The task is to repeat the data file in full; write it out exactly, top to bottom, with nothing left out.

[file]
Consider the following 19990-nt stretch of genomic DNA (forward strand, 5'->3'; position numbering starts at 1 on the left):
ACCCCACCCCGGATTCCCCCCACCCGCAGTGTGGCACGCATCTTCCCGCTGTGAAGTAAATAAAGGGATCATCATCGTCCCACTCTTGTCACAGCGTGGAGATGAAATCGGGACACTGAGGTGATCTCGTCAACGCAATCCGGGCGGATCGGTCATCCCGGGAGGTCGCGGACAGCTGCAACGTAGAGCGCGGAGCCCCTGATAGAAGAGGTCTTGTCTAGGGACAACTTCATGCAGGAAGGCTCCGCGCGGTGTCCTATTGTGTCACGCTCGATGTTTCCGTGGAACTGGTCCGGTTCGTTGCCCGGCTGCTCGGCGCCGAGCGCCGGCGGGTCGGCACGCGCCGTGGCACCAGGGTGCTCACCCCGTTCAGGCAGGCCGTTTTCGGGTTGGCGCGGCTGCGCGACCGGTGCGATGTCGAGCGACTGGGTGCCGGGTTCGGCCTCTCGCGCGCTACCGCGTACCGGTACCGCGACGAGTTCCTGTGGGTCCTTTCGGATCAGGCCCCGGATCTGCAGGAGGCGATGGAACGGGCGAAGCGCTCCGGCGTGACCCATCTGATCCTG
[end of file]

Consider the following 19990-nt stretch of genomic DNA (forward strand, 5'->3'; position numbering starts at 1 on the left):
ACCCCACCCCGGATTCCCCCCACCCGCAGTGTGGCACGCATCTTCCCGCTGTGAAGTAAATAAAGGGATCATCATCGTCCCACTCTTGTCACAGCGTGGAGATGAAATCGGGACACTGAGGTGATCTCGTCAACGCAATCCGGGCGGATCGGTCATCCCGGGAGGTCGCGGACAGCTGCAACGTAGAGCGCGGAGCCCCTGATAGAAGAGGTCTTGTCTAGGGACAACTTCATGCAGGAAGGCTCCGCGCGGTGTCCTATTGTGTCACGCTCGATGTTTCCGTGGAACTGGTCCGGTTCGTTGCCCGGCTGCTCGGCGCCGAGCGCCGGCGGGTCGGCACGCGCCGTGGCACCAGGGTGCTCACCCCGTTCAGGCAGGCCGTTTTCGGGTTGGCGCGGCTGCGCGACCGGTGCGATGTCGAGCGACTGGGTGCCGGGTTCGGCCTCTCGCGCGCTACCGCGTACCGGTACCGCGACGAGTTCCTGTGGGTCCTTTCGGATCAGGCCCCGGATCTGCAGGAGGCGATGGAACGGGCGAAGCGCTCCGGCGTGACCCATCTGATCCTG